The opening lines of this play quickly establish the character of Antonio, the Merchant of the title, by explaining a sadness that he feels in himself but does not understand:
In sooth, I know not why I am so sad:
It wearies me; you say it wearies you;
But how I caught it, found it, or came by it,
What stuff 'tis made of, whereof it is born,
I am to learn;
And such a want-wit sadness makes of me,
That I have much ado to know myself.
Critics have hotly debated the reasons for this melancholy. Antonio denies the reasons suggested to him by his friends, Solanio and Salerio, namely that he is worried about his latest shipping venture, and secondly that he is in love, but given our knowledge about the play we can perhaps doubt Antonio's protestations that these are not the reasons for his melancholy. Certainly in the opening scene we are introduced to the world of upper class Venetian merchants, whose wealth was made or broken on the success or otherwise of various highly risky shipping ventures, as is made clear later in the play.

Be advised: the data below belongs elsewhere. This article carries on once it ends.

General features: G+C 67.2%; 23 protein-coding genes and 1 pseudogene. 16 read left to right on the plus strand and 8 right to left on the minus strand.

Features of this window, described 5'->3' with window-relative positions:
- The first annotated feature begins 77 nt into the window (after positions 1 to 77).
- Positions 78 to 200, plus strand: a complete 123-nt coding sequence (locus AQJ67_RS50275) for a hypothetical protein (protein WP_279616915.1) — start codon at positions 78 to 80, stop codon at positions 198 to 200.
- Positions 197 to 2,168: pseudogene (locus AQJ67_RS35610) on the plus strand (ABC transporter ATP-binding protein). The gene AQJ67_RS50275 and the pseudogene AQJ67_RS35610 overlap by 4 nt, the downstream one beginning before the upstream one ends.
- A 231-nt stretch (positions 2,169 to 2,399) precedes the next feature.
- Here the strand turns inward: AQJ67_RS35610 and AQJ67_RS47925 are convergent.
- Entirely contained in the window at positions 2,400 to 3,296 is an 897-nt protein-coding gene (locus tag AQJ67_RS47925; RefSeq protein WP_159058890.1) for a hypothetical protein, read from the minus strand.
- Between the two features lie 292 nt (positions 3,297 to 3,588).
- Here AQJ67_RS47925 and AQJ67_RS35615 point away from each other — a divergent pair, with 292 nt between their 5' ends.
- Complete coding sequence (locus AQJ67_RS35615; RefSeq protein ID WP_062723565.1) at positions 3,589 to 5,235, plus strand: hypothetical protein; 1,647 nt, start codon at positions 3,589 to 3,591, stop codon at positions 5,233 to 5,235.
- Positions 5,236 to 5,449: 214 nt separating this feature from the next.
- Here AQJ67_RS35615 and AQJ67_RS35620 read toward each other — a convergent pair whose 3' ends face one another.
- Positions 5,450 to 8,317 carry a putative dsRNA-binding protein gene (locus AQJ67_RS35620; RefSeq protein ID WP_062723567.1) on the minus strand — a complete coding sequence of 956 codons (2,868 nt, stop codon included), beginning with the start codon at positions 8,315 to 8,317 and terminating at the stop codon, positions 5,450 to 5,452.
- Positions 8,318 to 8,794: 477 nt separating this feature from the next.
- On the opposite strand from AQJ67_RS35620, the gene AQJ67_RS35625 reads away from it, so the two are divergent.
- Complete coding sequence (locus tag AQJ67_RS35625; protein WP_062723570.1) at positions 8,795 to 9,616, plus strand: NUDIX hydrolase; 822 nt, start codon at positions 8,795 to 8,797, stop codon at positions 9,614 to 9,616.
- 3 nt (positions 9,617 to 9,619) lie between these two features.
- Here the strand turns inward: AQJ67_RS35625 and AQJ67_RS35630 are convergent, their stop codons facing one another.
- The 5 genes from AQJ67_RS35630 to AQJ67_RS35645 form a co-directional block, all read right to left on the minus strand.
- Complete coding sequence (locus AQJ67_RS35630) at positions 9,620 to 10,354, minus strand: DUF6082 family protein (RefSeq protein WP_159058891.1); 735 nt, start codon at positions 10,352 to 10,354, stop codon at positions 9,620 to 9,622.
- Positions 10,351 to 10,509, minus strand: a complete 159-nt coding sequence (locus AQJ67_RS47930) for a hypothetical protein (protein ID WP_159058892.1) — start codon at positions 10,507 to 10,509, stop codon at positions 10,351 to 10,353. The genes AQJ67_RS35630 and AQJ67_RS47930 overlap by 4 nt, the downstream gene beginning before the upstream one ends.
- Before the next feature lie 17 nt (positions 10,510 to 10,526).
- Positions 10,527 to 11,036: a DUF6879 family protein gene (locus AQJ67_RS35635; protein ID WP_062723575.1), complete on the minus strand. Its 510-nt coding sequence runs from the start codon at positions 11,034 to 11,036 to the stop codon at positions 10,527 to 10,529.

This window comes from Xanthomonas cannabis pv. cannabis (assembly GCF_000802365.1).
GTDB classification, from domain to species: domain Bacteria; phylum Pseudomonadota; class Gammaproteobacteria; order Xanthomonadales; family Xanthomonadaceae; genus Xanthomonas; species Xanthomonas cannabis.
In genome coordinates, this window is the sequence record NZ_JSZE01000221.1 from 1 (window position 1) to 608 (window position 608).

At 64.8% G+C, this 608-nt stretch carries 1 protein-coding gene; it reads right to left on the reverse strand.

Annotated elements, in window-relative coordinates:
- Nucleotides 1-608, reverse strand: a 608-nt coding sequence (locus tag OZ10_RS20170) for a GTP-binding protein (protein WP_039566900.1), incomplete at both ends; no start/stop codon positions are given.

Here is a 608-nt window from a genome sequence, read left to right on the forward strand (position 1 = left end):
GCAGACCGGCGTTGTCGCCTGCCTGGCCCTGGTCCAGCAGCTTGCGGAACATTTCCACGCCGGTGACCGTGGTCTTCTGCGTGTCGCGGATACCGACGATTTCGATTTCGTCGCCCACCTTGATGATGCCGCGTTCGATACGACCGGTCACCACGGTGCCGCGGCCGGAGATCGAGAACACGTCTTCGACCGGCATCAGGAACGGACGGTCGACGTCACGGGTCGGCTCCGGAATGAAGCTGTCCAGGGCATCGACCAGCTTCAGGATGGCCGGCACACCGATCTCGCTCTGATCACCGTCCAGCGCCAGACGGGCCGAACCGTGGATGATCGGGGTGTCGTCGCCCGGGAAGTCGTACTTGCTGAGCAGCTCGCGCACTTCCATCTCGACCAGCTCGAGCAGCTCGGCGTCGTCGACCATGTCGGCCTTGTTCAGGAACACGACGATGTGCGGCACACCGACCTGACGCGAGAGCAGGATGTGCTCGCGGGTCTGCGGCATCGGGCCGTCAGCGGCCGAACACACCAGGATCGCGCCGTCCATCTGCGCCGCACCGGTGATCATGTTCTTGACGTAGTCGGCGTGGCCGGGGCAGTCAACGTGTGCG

Secondly, it is strongly suggested in the play that Antonio is deeply in love with Bassanio (what other motive is their for his willingness to pledge his "pound of flesh" to Shylock?). Given his love, perhaps he was aware of Bassanio's plan to court and marry Portia, and by so doing, end their intimacy.
Lastly, perhaps we can explain his melancholy by a sense of foreboding he has of the imminent disaster that is about to fall upon him during the action of the play. Whatever the reason, these lines contrast Antonio's character from the light-hearted levity of his fellow merchants, Solerio and Solanio.